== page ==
Wherever there are predisposed concentrations of stress within that window, the coincidence of waves would push it over the edge. Only if you know how much stress has built up in the faults at the antipode and how close any of them are to breaking. Mods, I had an interesting post on the big Peruvian quake of maybe triggering the cave in of the Crandall Canyon coal mine in Utah that killed a number of miners and rescuers.

For some reason it was disappeared. My point was, it doesnt have to be at the antipodes. The big quake in Qom, Iran that killed 25, people also was followed by several notable quakes near and far. You only need a situation where an incipient quake, or cave in or bridge collapse etc. Common sense is enough data for this sort of thing.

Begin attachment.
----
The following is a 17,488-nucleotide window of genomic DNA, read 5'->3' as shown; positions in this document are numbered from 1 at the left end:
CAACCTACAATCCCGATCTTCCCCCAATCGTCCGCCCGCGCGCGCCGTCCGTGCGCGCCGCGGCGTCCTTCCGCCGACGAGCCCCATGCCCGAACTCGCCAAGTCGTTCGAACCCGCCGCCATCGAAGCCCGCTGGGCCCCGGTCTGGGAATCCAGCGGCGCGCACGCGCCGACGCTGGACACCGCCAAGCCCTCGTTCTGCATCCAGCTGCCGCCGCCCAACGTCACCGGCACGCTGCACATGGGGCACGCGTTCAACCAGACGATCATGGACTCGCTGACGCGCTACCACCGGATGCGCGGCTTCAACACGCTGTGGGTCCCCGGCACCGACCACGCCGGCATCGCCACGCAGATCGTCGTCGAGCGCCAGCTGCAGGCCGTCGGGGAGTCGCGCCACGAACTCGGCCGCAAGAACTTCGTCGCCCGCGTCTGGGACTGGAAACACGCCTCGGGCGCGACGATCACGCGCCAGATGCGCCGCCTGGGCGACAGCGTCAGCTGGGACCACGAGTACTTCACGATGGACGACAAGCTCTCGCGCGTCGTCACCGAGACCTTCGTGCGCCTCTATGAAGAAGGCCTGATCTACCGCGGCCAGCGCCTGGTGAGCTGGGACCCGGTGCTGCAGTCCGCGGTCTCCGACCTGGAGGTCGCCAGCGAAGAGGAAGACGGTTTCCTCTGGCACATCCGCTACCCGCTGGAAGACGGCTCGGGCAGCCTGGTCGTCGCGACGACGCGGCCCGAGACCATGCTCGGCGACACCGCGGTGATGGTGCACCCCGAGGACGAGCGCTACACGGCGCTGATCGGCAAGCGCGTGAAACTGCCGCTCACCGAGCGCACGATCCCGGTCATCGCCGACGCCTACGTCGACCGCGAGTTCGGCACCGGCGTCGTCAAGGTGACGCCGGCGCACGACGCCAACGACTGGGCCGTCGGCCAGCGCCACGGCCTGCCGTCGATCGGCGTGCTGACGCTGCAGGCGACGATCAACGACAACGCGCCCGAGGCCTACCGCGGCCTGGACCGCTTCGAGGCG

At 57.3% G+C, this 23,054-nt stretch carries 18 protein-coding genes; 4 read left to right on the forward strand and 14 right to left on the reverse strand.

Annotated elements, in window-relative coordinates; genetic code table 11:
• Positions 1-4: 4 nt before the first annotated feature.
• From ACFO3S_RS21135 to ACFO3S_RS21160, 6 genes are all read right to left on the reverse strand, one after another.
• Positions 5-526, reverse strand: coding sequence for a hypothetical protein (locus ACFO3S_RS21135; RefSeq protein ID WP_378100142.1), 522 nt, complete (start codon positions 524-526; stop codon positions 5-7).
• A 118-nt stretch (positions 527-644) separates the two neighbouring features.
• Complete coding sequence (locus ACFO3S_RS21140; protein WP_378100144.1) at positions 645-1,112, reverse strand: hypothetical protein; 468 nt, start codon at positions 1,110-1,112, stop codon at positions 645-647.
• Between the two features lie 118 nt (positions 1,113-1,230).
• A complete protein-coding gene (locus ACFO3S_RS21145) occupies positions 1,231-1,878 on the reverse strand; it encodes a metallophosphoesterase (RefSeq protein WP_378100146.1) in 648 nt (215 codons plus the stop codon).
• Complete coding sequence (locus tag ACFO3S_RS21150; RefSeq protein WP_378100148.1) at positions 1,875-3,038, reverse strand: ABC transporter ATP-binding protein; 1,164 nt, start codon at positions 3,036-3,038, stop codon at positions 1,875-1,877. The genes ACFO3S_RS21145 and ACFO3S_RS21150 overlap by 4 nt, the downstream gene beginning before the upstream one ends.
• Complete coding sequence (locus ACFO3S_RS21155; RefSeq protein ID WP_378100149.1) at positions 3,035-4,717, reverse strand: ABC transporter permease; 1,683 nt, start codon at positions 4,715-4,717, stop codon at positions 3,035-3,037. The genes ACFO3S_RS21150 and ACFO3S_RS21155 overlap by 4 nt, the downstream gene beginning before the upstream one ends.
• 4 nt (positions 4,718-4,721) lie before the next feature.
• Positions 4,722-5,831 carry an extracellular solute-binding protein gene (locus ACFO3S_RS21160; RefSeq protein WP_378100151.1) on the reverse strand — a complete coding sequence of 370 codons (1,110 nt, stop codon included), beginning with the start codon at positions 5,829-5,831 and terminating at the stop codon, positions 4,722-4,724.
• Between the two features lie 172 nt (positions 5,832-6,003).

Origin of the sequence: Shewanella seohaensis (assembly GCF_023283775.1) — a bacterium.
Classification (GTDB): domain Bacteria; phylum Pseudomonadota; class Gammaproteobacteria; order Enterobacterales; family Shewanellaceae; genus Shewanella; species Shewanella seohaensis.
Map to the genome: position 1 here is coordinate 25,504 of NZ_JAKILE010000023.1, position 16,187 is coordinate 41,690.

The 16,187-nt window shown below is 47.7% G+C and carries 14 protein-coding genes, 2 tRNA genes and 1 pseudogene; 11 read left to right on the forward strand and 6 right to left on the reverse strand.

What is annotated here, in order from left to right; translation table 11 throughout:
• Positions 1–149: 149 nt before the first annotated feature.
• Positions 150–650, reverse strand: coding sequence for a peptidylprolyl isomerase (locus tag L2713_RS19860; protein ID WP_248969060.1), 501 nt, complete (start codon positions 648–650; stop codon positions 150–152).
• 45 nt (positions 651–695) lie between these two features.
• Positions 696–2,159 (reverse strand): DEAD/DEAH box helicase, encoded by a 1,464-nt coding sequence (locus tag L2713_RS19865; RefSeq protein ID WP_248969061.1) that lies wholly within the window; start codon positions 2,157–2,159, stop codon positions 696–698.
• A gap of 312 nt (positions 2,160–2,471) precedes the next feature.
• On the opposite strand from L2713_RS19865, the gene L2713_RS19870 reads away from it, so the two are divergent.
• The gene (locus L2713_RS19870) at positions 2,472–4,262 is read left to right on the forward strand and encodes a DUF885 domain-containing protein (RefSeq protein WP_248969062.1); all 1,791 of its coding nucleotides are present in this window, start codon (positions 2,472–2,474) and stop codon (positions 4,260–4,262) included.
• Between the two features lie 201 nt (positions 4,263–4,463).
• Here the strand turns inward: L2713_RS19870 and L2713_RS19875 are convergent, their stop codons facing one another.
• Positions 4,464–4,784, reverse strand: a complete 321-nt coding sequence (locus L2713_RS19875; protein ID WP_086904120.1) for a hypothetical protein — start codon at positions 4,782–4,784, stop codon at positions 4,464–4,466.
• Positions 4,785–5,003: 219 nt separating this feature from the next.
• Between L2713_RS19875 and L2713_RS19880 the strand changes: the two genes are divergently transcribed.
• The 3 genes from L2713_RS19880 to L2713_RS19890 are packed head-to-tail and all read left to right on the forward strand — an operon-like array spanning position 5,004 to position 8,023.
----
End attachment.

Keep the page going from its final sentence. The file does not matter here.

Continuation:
It is thought that it may be responsible for the slow drift of the South Atlantic anomaly westwards, as well as gradual reduction in the magnetic field intensity across Americas and the increase in the eastern hemisphere. It sounds as though, in theory, if someone exploded a large nuclear device, or several, on the floor of the Indian Ocean off the coast of South Africa, they could induce a large earthquake in California, sending it into the Pacific.

Not likely, but perhaps the plot line of a future James Bond movie…. It would be rather difficult to implement. To get good energy transfer the bomb should be underground which is hard in deep ocean. An air explosion where the fireball does not reach the ground does not have much of a seismic footprint.